Mechanisms for ligand binding to GluR0 ion channels: crystal structures of the glutamate and serine complexes and a closed apo state.Mayer, M.L., Olson, R., Gouaux, E.
(2001) J.Mol.Biol. 311: 815-836
- PubMed: 11518533
- DOI: 10.1006/jmbi.2001.4884
- Primary Citation of Related Structures:
- PubMed Abstract:
- FUNCTIONAL CHARACTERIZATION OF A POTASSIUM-SELECTIVE PROKARYOTIC GLUTAMATE RECEPTOR
CHEN, G.-Q.,CUI, C.,MAYER, M.L.,GOUAUX, E.
(1999) Nature 402: 817
High-resolution structures of the ligand binding core of GluR0, a glutamate receptor ion channel from Synechocystis PCC 6803, have been solved by X-ray diffraction. The GluR0 structures reveal homology with bacterial periplasmic binding proteins and ...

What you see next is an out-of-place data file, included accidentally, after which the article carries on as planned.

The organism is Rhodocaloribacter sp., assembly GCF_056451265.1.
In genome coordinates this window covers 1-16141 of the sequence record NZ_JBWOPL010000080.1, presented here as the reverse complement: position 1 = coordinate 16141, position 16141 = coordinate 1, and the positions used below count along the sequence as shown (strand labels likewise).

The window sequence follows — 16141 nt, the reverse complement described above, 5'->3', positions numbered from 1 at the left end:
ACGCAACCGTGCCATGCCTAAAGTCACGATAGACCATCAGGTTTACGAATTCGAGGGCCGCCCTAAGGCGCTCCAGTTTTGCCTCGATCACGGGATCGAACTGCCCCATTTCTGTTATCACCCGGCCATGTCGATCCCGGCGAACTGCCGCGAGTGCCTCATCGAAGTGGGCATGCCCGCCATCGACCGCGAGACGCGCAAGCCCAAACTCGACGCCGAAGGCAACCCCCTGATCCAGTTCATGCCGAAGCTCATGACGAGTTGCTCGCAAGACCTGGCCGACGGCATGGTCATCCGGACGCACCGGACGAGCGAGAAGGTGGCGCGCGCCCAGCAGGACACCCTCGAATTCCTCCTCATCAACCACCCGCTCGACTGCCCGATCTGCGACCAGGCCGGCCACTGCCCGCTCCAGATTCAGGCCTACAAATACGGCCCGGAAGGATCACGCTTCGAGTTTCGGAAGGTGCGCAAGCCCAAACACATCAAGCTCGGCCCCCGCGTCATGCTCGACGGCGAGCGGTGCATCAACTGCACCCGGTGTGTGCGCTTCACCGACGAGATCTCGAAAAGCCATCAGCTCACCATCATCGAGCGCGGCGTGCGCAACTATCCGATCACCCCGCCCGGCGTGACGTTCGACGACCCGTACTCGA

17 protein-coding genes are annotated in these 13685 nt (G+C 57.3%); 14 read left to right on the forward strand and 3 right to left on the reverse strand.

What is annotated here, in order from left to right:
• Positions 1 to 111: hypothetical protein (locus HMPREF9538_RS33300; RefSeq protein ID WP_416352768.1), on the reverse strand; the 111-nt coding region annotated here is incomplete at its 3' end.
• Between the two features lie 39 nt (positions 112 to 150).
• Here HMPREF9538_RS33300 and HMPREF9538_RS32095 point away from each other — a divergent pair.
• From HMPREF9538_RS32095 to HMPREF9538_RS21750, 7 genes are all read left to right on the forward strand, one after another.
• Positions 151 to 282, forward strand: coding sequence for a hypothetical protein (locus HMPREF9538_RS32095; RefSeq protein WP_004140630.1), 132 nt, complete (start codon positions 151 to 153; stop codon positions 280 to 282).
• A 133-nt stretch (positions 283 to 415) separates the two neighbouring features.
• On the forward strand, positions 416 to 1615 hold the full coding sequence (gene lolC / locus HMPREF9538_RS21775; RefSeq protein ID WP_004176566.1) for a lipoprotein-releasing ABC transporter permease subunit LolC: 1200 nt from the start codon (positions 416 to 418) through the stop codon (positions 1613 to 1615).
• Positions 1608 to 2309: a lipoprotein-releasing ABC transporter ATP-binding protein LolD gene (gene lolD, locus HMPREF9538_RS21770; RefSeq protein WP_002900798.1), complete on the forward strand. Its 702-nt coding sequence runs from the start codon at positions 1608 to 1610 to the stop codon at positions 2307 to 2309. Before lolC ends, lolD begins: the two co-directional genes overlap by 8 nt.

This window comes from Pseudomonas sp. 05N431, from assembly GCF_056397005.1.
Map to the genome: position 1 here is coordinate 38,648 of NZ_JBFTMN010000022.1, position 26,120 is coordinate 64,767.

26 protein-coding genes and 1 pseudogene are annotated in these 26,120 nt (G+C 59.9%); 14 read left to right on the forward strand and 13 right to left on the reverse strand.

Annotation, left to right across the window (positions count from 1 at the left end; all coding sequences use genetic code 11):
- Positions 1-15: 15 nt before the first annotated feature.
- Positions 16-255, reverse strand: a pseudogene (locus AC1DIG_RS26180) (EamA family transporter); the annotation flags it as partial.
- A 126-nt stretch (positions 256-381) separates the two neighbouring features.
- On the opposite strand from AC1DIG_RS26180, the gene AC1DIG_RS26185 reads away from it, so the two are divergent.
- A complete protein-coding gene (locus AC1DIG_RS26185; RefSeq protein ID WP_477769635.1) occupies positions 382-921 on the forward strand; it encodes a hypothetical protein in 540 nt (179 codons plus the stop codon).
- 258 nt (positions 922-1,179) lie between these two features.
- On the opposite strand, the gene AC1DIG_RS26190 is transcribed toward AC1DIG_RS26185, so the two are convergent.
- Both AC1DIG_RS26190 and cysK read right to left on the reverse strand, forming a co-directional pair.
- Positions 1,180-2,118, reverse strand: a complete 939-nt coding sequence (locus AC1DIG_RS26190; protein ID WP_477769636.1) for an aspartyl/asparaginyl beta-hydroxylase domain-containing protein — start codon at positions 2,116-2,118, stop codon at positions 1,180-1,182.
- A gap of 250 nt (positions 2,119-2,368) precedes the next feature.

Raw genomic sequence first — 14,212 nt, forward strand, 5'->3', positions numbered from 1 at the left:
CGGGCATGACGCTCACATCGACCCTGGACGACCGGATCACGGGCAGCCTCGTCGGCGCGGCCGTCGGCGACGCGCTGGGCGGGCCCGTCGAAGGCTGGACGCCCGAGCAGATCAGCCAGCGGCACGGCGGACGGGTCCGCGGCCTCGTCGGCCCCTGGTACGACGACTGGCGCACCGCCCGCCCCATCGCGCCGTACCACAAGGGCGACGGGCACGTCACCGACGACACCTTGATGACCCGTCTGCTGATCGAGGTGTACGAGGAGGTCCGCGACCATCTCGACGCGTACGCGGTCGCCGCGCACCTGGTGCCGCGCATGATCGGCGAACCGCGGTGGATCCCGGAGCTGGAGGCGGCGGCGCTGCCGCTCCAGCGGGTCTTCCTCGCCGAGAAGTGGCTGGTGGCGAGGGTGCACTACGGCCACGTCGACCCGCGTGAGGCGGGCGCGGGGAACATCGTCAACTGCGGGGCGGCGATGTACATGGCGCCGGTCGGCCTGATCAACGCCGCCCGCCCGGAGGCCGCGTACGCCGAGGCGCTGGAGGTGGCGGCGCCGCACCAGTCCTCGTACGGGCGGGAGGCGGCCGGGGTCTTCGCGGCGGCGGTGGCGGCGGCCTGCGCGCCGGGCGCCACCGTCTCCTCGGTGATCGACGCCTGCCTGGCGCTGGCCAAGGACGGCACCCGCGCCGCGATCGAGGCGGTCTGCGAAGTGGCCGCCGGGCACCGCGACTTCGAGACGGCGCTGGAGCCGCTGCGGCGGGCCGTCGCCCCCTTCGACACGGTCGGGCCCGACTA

High-resolution structures of the ligand binding core of GluR0, a glutamate receptor ion channel from Synechocystis PCC 6803, have been solved by X-ray diffraction. The GluR0 structures reveal homology with bacterial periplasmic binding proteins and the rat GluR2 AMPA subtype neurotransmitter receptor. The ligand binding site is formed by a cleft between two globular alpha/beta domains. L-Glutamate binds in an extended conformation, similar to that observed for glutamine binding protein (GlnBP). However, the L-glutamate gamma-carboxyl group interacts exclusively with Asn51 in domain 1, different from the interactions of ligand with domain 2 residues observed for GluR2 and GlnBP. To address how neutral amino acids activate GluR0 gating we solved the structure of the binding site complex with L-serine. This revealed solvent molecules acting as surrogate ligand atoms, such that the serine OH group makes solvent-mediated hydrogen bonds with Asn51. The structure of a ligand-free, closed-cleft conformation revealed an extensive hydrogen bond network mediated by solvent molecules. Equilibrium centrifugation analysis revealed dimerization of the GluR0 ligand binding core with a dissociation constant of 0.8 microM. In the crystal, a symmetrical dimer involving residues in domain 1 occurs along a crystallographic 2-fold axis and suggests that tetrameric glutamate receptor ion channels are assembled from dimers of dimers. We propose that ligand-induced conformational changes cause the ion channel to open as a result of an increase in domain 2 separation relative to the dimer interface.
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